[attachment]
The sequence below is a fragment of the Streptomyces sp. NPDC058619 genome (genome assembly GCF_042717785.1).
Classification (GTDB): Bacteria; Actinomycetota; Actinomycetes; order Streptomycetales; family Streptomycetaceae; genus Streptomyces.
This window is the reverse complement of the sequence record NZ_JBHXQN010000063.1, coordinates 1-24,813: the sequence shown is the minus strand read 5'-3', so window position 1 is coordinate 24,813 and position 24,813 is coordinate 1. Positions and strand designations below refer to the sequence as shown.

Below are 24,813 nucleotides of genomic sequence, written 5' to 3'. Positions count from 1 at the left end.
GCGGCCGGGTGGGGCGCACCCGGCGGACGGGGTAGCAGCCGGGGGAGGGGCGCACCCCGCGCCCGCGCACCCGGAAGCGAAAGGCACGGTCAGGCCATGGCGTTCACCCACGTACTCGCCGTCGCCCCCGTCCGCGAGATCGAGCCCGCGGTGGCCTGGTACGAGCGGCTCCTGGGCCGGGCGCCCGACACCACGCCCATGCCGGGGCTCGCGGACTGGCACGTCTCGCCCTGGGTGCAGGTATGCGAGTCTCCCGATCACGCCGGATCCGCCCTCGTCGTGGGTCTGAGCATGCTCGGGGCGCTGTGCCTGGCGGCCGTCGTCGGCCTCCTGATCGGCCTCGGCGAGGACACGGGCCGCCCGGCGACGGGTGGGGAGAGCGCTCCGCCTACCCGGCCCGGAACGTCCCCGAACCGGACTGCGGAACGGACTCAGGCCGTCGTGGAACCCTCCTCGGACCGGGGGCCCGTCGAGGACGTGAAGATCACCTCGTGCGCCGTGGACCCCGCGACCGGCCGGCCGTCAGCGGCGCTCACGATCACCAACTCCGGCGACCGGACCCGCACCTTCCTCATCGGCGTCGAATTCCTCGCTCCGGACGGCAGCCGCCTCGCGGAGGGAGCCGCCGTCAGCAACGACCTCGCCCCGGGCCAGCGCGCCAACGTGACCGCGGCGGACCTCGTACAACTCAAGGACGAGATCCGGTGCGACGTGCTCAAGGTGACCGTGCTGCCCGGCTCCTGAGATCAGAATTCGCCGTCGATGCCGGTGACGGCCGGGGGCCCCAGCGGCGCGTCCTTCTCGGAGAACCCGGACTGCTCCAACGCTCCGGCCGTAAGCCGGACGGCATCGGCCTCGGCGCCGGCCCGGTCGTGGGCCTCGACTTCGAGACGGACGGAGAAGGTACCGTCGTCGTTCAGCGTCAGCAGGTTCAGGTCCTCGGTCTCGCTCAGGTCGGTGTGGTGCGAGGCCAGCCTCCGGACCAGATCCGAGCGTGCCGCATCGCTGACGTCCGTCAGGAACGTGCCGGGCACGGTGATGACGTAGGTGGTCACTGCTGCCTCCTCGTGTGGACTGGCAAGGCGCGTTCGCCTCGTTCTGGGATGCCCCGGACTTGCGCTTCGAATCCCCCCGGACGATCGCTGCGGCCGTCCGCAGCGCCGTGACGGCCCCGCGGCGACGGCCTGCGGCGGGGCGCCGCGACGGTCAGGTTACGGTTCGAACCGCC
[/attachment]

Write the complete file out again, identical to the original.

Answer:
The sequence below is a fragment of the Streptomyces sp. NPDC058619 genome (genome assembly GCF_042717785.1).
Classification (GTDB): Bacteria; Actinomycetota; Actinomycetes; order Streptomycetales; family Streptomycetaceae; genus Streptomyces.
This window is the reverse complement of the sequence record NZ_JBHXQN010000063.1, coordinates 1-24,813: the sequence shown is the minus strand read 5'-3', so window position 1 is coordinate 24,813 and position 24,813 is coordinate 1. Positions and strand designations below refer to the sequence as shown.

Below are 24,813 nucleotides of genomic sequence, written 5' to 3'. Positions count from 1 at the left end.
GCGGCCGGGTGGGGCGCACCCGGCGGACGGGGTAGCAGCCGGGGGAGGGGCGCACCCCGCGCCCGCGCACCCGGAAGCGAAAGGCACGGTCAGGCCATGGCGTTCACCCACGTACTCGCCGTCGCCCCCGTCCGCGAGATCGAGCCCGCGGTGGCCTGGTACGAGCGGCTCCTGGGCCGGGCGCCCGACACCACGCCCATGCCGGGGCTCGCGGACTGGCACGTCTCGCCCTGGGTGCAGGTATGCGAGTCTCCCGATCACGCCGGATCCGCCCTCGTCGTGGGTCTGAGCATGCTCGGGGCGCTGTGCCTGGCGGCCGTCGTCGGCCTCCTGATCGGCCTCGGCGAGGACACGGGCCGCCCGGCGACGGGTGGGGAGAGCGCTCCGCCTACCCGGCCCGGAACGTCCCCGAACCGGACTGCGGAACGGACTCAGGCCGTCGTGGAACCCTCCTCGGACCGGGGGCCCGTCGAGGACGTGAAGATCACCTCGTGCGCCGTGGACCCCGCGACCGGCCGGCCGTCAGCGGCGCTCACGATCACCAACTCCGGCGACCGGACCCGCACCTTCCTCATCGGCGTCGAATTCCTCGCTCCGGACGGCAGCCGCCTCGCGGAGGGAGCCGCCGTCAGCAACGACCTCGCCCCGGGCCAGCGCGCCAACGTGACCGCGGCGGACCTCGTACAACTCAAGGACGAGATCCGGTGCGACGTGCTCAAGGTGACCGTGCTGCCCGGCTCCTGAGATCAGAATTCGCCGTCGATGCCGGTGACGGCCGGGGGCCCCAGCGGCGCGTCCTTCTCGGAGAACCCGGACTGCTCCAACGCTCCGGCCGTAAGCCGGACGGCATCGGCCTCGGCGCCGGCCCGGTCGTGGGCCTCGACTTCGAGACGGACGGAGAAGGTACCGTCGTCGTTCAGCGTCAGCAGGTTCAGGTCCTCGGTCTCGCTCAGGTCGGTGTGGTGCGAGGCCAGCCTCCGGACCAGATCCGAGCGTGCCGCATCGCTGACGTCCGTCAGGAACGTGCCGGGCACGGTGATGACGTAGGTGGTCACTGCTGCCTCCTCGTGTGGACTGGCAAGGCGCGTTCGCCTCGTTCTGGGATGCCCCGGACTTGCGCTTCGAATCCCCCCGGACGATCGCTGCGGCCGTCCGCAGCGCCGTGACGGCCCCGCGGCGACGGCCTGCGGCGGGGCGCCGCGACGGTCAGGTTACGGTTCGAACCGCC